Forgetting is one of our survival mechanisms and, thankfully, it works most of the time when dealing with trauma or painful memories. However, forgetting history can yield unpleasant results; while constantly picking and choosing what to remember and what to forget is a disaster.
When in conflict, people seem to refer to the very last thing that triggered their reaction. They focus more on the end result rather than the root of the problem. In the Middle East the Palestinian-Israeli conflict has always taken center stage. It served as an excuse for many extreme political views to thrive and terrorist groups to form.
Remember Osama bin Laden’s diatribes in which he blamed his terrorism on the mistreatment of Palestinians at the hands of Israel and its “accomplice” America. That was one of the main reasons why he claimed he was determined to “bring America to its knees.” Many others around the world joined him and set up their own franchise of al Qaeda.
Jordanian Abu Musab al-Zarqawi was one of those who idolized the terror leader and had a desire to go even further. He came to Iraq following the fall of Baghdad where he set up his Islamic “Emirate” and lured disillusioned and brainwashed young men to participate in his own version of Jihad.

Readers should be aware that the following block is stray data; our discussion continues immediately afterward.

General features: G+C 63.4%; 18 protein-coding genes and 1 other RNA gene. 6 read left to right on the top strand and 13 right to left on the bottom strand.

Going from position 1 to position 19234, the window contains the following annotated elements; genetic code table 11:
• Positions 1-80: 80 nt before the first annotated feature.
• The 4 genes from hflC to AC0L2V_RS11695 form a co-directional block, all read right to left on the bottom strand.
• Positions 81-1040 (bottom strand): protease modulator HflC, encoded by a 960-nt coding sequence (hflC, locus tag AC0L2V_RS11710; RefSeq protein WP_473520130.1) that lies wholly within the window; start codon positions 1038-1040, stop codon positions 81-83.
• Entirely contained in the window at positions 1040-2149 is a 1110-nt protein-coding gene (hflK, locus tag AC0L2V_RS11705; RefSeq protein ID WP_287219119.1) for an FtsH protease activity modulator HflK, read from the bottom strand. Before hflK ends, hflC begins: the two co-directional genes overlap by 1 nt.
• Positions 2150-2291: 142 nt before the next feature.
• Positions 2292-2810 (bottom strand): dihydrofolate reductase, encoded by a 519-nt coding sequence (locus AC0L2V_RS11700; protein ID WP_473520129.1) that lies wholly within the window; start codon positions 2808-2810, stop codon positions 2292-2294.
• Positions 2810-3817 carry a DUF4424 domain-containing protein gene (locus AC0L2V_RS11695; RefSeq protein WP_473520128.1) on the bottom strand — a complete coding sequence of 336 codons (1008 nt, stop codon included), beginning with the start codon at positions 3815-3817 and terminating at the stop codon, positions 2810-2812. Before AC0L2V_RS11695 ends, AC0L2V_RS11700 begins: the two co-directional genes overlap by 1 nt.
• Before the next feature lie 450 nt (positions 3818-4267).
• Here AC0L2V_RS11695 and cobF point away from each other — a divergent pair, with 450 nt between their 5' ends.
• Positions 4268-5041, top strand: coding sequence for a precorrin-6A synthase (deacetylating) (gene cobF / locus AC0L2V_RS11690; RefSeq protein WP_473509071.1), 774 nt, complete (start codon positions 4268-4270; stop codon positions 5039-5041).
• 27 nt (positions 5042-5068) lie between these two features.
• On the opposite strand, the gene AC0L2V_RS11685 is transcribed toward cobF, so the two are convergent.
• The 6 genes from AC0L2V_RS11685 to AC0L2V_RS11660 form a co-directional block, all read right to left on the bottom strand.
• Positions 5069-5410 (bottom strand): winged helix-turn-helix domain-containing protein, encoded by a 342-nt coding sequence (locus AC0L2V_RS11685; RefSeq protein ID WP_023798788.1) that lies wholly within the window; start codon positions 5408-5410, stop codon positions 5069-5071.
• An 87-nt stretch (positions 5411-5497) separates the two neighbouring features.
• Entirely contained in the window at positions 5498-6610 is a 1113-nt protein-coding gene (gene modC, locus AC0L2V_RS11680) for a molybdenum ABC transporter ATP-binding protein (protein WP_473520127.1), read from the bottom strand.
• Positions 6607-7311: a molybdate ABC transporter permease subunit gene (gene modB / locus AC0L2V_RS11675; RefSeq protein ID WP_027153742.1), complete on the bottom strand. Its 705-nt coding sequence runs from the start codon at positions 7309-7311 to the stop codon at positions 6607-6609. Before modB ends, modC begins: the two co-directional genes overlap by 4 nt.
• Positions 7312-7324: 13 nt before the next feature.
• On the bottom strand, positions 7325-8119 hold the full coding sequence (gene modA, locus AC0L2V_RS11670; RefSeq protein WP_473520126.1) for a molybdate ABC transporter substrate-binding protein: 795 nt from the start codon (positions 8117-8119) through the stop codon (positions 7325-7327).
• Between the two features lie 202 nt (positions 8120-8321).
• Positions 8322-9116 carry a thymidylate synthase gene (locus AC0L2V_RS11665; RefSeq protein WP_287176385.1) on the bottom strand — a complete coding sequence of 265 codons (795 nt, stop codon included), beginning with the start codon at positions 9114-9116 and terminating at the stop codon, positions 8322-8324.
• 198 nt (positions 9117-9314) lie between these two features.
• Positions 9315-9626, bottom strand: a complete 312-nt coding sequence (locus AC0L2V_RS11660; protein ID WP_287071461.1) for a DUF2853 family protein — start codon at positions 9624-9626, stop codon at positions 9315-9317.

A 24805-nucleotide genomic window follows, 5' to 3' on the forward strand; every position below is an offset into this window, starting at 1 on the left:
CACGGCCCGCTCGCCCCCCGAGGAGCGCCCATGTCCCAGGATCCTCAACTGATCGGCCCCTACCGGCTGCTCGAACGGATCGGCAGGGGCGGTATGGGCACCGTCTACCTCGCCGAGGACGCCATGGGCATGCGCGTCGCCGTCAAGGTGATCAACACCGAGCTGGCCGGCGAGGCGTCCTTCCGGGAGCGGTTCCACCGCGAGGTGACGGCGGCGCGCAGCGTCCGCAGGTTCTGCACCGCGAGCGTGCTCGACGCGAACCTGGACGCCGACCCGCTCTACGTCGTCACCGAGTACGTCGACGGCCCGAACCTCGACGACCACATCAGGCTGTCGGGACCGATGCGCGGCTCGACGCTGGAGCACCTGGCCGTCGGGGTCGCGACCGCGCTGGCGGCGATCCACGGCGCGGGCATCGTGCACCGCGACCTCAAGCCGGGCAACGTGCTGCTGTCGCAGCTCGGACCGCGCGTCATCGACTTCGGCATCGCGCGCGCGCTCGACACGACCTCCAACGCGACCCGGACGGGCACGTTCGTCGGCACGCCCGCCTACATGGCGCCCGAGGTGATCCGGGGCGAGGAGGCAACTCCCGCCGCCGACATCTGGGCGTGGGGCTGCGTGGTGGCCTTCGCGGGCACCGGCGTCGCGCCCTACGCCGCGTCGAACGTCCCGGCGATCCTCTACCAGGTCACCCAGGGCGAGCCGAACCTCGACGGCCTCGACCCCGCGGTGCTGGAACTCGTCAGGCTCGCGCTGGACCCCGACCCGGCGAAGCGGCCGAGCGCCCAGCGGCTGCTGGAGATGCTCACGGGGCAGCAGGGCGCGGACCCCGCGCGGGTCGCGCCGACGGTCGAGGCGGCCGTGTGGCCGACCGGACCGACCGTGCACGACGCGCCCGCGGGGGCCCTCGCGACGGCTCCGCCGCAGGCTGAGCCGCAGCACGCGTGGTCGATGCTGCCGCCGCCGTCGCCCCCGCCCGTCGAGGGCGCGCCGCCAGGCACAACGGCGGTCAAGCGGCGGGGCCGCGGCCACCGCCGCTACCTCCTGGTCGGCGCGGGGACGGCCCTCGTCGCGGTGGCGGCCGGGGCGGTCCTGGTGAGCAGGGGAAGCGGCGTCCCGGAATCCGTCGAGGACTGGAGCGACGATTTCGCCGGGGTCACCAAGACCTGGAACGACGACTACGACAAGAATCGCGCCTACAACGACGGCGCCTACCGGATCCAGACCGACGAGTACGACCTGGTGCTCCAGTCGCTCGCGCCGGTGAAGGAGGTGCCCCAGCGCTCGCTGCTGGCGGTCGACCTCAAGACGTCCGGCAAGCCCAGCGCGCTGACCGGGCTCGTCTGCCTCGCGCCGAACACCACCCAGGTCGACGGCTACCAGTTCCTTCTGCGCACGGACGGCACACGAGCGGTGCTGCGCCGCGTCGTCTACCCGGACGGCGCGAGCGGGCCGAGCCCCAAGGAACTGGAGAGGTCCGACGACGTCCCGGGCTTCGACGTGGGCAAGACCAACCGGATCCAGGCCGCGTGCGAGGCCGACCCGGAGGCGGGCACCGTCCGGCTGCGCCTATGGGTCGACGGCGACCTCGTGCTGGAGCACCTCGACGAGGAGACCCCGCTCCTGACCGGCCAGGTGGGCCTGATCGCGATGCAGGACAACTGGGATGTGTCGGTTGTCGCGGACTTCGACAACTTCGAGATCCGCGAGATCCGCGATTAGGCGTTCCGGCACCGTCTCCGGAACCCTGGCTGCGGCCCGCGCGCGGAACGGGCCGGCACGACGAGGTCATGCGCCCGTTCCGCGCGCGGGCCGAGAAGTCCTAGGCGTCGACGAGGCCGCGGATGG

His pledge of allegiance to bin Laden was not quickly accepted. Even for bin Laden, Zarqawi seemed harsh and ad-hoc. Lest you forgot, Zarqawi’s Islamic State of Iraq also known as al Qaeda in Iraq is the genesis of what is known today as ISIS.
Let us remember that Iraq under the brutal dictatorship of Saddam Hussein had no Zarqawi, bin Laden, nor al Qaeda of any kind. George W. Bush’s invasion of Iraq in 2003 under the pretext of fighting al Qaeda and ridding Iraq of Saddam Hussein and his weapons of mass destruction was utterly frugal and unfounded. Saddam Hussein was secular and the archenemy of any religious fundamentalist group; but Bush and his warmongers were intent on war to eliminate Saddam Hussein.
With the introduction and quick rise of brutal Zarqawi, the solution seemed to be then nabbing Zarqawi in an air raid and pretending this is the end of his terror.
In ten years Zarqawi’s terror network grew exponentially in size and brutality. It morphed into ISIS a serious regional – soon to be international -- threat. Suffice it to remember that the region has been a fertile ground for infiltration and terrorism to understand the real problem and do something about it.